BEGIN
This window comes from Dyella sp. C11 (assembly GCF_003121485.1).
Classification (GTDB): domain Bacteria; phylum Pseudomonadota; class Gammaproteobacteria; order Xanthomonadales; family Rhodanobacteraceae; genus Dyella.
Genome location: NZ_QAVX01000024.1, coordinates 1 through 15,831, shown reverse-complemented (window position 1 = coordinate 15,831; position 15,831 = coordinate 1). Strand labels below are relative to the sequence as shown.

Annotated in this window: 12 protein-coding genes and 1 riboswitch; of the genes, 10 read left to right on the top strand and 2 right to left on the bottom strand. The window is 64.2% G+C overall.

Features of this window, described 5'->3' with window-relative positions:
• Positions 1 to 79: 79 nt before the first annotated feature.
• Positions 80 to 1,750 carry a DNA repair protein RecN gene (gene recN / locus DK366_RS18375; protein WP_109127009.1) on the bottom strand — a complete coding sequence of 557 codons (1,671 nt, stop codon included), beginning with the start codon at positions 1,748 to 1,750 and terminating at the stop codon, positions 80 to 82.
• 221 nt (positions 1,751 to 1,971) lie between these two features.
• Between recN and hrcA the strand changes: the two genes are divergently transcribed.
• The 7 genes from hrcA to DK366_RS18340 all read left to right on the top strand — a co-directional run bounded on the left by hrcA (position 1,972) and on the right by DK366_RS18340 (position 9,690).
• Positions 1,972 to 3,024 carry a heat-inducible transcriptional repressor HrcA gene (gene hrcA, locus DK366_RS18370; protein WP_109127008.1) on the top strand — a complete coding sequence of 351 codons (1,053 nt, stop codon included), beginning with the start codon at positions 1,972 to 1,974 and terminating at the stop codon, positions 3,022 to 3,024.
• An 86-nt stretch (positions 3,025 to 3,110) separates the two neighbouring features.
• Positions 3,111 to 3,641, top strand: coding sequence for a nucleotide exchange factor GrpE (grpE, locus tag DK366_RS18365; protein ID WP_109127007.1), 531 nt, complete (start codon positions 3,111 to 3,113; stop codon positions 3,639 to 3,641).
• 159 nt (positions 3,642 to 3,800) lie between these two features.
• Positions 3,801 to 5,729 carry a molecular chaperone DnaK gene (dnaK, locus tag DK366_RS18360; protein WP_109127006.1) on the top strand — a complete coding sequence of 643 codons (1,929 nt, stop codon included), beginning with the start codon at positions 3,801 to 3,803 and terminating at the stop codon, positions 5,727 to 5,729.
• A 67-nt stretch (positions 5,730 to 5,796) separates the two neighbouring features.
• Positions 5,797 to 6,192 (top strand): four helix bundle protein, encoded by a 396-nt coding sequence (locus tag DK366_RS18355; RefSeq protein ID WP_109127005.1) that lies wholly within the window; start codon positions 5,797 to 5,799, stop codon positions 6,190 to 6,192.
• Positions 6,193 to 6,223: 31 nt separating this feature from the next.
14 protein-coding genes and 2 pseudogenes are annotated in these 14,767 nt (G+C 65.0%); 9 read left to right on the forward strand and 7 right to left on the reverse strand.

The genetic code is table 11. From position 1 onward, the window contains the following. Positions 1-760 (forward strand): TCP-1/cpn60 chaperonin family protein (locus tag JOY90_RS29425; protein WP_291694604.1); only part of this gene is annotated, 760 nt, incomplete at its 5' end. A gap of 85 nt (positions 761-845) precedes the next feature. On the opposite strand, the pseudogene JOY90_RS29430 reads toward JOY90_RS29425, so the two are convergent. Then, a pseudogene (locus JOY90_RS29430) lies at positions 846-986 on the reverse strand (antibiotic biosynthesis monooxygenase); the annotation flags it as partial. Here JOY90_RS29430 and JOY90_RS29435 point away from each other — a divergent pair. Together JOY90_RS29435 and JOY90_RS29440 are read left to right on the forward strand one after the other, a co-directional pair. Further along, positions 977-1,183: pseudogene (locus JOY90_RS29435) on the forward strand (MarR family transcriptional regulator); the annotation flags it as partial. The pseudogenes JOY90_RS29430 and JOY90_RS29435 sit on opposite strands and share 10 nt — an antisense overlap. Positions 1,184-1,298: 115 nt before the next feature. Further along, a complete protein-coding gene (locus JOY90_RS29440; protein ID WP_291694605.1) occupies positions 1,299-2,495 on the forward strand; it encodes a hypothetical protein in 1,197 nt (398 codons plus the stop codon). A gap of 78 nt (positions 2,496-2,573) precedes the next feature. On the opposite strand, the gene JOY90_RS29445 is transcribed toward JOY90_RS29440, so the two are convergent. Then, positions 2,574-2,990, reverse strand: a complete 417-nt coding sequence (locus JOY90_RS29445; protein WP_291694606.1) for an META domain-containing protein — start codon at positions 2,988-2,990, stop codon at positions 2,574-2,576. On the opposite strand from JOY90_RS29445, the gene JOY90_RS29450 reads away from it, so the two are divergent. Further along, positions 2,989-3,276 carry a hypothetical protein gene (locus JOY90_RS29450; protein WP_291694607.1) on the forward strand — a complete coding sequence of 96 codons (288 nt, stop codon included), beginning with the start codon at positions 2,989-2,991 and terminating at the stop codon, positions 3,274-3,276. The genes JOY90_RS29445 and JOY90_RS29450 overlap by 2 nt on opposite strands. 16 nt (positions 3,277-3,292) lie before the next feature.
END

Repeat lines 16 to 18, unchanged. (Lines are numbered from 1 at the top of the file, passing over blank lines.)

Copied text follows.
• A 67-nt stretch (positions 5,730 to 5,796) separates the two neighbouring features.
• Positions 5,797 to 6,192 (top strand): four helix bundle protein, encoded by a 396-nt coding sequence (locus tag DK366_RS18355; RefSeq protein ID WP_109127005.1) that lies wholly within the window; start codon positions 5,797 to 5,799, stop codon positions 6,190 to 6,192.
• Positions 6,193 to 6,223: 31 nt separating this feature from the next.